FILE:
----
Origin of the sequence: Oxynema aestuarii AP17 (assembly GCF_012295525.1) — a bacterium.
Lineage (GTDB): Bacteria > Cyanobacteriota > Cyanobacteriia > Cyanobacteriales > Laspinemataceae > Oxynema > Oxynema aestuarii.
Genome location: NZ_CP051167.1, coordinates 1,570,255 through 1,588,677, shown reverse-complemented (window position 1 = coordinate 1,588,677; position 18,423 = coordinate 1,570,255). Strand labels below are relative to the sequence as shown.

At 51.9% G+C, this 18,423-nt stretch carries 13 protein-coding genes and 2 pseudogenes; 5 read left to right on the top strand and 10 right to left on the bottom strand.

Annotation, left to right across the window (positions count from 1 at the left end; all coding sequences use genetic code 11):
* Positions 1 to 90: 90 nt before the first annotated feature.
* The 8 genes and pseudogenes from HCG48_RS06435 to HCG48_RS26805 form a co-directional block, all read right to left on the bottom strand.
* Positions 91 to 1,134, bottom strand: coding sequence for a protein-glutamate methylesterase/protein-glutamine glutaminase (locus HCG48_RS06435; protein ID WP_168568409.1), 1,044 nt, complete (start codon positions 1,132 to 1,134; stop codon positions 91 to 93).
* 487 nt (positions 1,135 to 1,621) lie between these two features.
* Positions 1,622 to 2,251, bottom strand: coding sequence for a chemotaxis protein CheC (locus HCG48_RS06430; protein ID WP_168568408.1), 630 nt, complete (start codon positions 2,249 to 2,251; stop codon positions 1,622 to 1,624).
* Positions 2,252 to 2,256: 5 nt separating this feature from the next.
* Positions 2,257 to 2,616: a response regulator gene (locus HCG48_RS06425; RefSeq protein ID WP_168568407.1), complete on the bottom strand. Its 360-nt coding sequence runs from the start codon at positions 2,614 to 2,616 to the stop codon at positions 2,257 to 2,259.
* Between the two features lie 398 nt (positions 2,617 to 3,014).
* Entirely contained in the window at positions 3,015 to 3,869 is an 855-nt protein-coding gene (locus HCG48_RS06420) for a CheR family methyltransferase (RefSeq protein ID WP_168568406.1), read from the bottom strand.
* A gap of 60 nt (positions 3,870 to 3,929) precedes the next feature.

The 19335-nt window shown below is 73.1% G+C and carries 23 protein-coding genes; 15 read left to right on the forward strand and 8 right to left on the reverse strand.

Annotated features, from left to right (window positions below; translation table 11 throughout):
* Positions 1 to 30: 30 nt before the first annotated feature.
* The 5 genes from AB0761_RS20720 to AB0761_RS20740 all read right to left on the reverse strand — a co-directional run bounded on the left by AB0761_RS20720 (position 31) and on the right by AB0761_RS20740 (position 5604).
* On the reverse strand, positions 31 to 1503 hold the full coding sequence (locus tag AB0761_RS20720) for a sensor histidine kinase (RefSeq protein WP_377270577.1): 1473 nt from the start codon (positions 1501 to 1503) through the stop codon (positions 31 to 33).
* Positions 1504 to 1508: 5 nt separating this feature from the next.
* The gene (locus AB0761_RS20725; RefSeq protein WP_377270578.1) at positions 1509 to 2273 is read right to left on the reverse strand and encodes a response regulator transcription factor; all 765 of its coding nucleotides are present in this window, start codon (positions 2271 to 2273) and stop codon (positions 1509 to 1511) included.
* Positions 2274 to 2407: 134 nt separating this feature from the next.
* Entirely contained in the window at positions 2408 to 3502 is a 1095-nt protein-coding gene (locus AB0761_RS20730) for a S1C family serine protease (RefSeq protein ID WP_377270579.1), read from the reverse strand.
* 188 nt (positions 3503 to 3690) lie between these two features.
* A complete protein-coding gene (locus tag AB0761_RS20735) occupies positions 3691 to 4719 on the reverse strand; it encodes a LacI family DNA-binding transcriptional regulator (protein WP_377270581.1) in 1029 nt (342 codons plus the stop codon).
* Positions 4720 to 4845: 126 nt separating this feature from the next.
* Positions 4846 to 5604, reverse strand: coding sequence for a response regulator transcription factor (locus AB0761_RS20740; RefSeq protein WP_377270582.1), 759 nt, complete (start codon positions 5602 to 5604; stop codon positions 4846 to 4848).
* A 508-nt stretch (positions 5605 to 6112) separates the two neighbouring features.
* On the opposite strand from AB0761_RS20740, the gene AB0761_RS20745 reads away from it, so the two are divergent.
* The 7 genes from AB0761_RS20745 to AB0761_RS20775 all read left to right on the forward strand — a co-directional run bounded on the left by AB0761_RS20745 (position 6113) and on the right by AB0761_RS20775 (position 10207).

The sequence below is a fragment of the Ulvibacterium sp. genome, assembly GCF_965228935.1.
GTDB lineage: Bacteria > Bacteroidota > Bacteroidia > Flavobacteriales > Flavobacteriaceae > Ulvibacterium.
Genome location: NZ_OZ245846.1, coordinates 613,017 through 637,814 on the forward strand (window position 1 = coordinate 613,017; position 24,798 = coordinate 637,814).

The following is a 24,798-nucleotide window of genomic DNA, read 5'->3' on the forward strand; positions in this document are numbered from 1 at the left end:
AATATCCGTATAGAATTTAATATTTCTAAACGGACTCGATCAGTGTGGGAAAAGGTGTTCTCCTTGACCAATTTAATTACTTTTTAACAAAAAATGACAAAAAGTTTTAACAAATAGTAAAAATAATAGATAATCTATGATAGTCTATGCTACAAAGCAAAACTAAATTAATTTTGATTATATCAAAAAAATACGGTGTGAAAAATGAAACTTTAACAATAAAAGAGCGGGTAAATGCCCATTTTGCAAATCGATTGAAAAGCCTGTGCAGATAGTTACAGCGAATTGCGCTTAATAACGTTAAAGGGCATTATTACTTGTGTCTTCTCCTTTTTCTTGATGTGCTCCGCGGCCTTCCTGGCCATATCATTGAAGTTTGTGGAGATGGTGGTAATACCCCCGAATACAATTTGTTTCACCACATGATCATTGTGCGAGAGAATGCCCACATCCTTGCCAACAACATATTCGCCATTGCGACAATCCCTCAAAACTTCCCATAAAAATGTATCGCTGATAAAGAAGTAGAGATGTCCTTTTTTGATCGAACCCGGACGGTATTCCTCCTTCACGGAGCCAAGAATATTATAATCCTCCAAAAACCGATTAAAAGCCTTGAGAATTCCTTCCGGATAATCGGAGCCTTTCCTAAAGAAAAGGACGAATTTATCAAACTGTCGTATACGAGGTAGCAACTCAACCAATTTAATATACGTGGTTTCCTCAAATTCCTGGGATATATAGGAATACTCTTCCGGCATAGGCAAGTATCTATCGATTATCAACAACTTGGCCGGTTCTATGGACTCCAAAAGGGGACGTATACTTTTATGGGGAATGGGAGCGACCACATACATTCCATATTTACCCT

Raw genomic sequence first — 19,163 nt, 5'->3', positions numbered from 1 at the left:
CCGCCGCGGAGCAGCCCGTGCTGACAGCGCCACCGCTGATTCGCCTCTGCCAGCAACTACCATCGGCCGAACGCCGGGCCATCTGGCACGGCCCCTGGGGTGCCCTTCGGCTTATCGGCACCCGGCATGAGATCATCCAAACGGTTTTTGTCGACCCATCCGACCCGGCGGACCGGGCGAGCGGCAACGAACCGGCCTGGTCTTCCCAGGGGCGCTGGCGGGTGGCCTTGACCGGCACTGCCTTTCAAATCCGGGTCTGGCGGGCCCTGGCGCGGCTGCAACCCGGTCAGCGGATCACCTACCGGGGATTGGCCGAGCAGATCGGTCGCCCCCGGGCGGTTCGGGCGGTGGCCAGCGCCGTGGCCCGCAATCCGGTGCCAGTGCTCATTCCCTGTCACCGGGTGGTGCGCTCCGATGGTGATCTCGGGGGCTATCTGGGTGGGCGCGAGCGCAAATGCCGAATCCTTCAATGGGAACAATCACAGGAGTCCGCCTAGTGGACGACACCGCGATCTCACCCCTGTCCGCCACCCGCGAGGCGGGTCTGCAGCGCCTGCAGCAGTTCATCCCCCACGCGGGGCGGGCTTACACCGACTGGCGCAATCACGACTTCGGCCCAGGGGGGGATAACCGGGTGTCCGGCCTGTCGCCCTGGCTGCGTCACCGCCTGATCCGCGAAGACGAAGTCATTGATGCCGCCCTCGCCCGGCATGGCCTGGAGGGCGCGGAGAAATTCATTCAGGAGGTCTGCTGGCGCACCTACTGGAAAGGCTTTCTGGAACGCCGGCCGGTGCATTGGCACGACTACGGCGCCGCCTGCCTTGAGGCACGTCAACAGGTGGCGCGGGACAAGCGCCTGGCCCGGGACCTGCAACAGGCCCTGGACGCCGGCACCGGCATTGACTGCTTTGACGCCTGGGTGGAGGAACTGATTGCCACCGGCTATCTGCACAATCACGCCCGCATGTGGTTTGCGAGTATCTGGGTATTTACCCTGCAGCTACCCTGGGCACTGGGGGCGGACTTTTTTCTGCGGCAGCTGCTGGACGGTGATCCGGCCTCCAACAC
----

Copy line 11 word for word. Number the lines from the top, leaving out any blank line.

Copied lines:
* Positions 2,252 to 2,256: 5 nt separating this feature from the next.